Colossians 3:12 ESV / Put on then, as God’s chosen ones, holy and beloved, compassionate hearts, kindness, humility, meekness, and patience,
2 Corinthians 6:6 ESV / By purity, knowledge, patience, kindness, the Holy Spirit, genuine love;
1 Corinthians 13:4-7 ESV / Love is patient and kind; love does not envy or boast; it is not arrogant or rude. It does not insist on its own way; it is not irritable or resentful; it does not rejoice at wrongdoing, but rejoices with the truth. Love bears all things, believes all things, hopes all things, endures all things.
Question: I’d like to do more to improve things around me, but I don’t feel there’s a lot I can do. Changing the world seems like such a huge task—how to know where to start?
Answer: The good news is you don’t need to be someone powerful or famous to make a difference. Each positive change—no matter how small—is changing the world for the better. We can change the world by improving the lives of those around us, through deeds of kindness and consideration, and by showing faith in them. Here are some practical tips to help get you started changing your part of the world, one heart at a time.
Build up excellence. Try to think of at least one thing that you find outstanding in a person, and then make it your task to let them know. Don’t be shy; they won’t get tired of hearing it. What you’re doing is building confidence in that one area, and as they gain confidence, they will start to improve in other areas as well.
Share the responsibility. Give others responsibility in the areas in which they are strong. Make them feel trusted, needed, and appreciated.
Appreciate who they are. Appreciating others for what they do is important, and people like to be thanked and acknowledged for it, but being appreciated for a personal trait feels a lot nicer than only being appreciated for the outcome of that trait.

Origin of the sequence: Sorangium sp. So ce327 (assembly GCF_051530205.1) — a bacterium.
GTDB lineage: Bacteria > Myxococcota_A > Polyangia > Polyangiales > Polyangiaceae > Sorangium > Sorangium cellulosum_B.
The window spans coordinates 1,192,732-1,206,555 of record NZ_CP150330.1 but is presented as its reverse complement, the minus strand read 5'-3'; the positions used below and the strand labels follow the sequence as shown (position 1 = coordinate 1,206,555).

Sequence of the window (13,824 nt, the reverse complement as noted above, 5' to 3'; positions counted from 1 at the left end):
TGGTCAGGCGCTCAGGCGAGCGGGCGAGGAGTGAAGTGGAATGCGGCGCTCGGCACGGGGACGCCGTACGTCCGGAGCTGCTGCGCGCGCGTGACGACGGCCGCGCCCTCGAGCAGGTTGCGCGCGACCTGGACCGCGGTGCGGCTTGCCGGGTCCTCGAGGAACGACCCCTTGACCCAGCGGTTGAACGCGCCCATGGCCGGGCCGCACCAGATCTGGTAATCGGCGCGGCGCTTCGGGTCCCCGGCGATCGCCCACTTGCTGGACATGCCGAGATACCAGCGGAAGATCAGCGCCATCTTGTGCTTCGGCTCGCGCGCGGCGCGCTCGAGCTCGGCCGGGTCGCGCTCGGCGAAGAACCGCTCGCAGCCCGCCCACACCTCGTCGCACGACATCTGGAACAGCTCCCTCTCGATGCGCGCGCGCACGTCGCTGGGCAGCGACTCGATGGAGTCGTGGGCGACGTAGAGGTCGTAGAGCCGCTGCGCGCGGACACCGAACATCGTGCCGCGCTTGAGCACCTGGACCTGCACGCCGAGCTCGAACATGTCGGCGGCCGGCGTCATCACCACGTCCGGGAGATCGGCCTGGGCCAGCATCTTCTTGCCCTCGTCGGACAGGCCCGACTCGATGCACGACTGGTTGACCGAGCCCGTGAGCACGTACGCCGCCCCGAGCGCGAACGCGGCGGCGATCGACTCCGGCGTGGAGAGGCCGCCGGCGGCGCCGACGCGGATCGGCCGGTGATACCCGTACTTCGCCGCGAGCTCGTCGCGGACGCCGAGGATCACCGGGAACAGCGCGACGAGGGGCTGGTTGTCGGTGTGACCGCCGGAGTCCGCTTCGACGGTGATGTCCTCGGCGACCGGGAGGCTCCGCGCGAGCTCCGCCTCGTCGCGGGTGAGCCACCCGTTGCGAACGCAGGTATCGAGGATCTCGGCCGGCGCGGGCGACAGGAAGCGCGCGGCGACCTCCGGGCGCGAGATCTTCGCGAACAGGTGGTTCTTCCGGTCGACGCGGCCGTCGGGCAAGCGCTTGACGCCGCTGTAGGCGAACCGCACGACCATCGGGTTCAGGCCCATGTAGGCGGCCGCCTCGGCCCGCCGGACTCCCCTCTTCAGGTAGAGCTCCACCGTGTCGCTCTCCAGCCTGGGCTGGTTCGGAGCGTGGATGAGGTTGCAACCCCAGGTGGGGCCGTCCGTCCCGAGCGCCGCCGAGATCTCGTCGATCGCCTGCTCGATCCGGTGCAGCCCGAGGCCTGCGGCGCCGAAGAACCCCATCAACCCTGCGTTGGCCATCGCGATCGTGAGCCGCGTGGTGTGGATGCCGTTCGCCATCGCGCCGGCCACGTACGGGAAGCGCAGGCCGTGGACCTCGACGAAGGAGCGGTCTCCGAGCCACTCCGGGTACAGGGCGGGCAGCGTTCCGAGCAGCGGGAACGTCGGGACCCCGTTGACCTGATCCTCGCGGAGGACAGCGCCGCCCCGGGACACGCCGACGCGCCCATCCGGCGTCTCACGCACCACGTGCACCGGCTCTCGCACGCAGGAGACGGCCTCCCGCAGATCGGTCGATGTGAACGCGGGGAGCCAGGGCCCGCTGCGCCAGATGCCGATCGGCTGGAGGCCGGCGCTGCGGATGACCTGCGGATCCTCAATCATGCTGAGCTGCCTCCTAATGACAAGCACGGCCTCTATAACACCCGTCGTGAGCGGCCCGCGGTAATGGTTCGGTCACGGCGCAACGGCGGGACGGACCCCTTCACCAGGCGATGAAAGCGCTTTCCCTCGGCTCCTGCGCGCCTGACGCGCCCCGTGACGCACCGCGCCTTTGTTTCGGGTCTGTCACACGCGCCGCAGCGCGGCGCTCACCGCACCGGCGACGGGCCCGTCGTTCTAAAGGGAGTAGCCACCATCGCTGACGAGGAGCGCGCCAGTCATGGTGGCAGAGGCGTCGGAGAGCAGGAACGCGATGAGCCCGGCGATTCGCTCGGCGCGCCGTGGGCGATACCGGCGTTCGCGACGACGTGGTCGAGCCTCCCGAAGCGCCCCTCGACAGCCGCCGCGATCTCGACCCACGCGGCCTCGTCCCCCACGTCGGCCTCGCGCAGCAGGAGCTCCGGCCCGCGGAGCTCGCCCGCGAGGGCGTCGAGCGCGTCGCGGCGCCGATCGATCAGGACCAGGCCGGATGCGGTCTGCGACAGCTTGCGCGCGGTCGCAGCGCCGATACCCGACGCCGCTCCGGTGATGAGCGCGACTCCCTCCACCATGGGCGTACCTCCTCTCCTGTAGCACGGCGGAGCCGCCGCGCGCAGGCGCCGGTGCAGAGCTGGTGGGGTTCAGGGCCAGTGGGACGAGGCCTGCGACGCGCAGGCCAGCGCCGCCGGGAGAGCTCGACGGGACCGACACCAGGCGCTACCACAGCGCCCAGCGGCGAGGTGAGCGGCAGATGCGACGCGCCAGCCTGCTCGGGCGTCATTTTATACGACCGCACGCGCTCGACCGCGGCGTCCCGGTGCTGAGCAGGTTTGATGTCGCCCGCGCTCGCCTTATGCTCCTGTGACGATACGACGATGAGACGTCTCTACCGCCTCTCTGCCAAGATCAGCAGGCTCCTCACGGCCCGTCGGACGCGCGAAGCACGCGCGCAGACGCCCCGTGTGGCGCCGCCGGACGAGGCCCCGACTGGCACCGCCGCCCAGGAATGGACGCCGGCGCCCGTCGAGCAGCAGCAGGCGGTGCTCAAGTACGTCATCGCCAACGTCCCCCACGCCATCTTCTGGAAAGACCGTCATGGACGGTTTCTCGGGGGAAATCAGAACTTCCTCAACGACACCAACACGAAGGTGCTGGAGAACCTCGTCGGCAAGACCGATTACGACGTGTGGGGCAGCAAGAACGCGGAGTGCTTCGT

Keep appreciation simple and doable. Don’t feel that you need to have wonderfully warm feelings about a person, or be their best friend and really know them deeply before you can make a difference in someone’s life. You can be a near stranger and still have a marvelous effect on someone.
Slow down. It takes time to see people in a new light. Go slower in your interactions with people and give God a chance to reveal His perspective.
Pause to meditate. Think of the positive ways that someone has helped you. You will have a change in how you view others, because you will have taken the time to go deeper, past the surface assumptions that are so easy to make.
Let go of the past. Everyone dislikes being labeled or put in a box. Be willing to see who the person is today or the potential of what they can be tomorrow, and don’t let your view be marred by your past experiences.
Ephesians 5:19 ESV / Addressing one another in psalms and hymns and spiritual songs, singing and making melody to the Lord with your heart,
John 8:16-18 ESV / Yet even if I do judge, my judgment is true, for it is not I alone who judge, but I and the Father who sent me. In your Law it is written that the testimony of two people is true. I am the one who bears witness about myself, and the Father who sent me bears witness about me.”
John 4:24 ESV / God is spirit, and those who worship him must worship in spirit and truth.”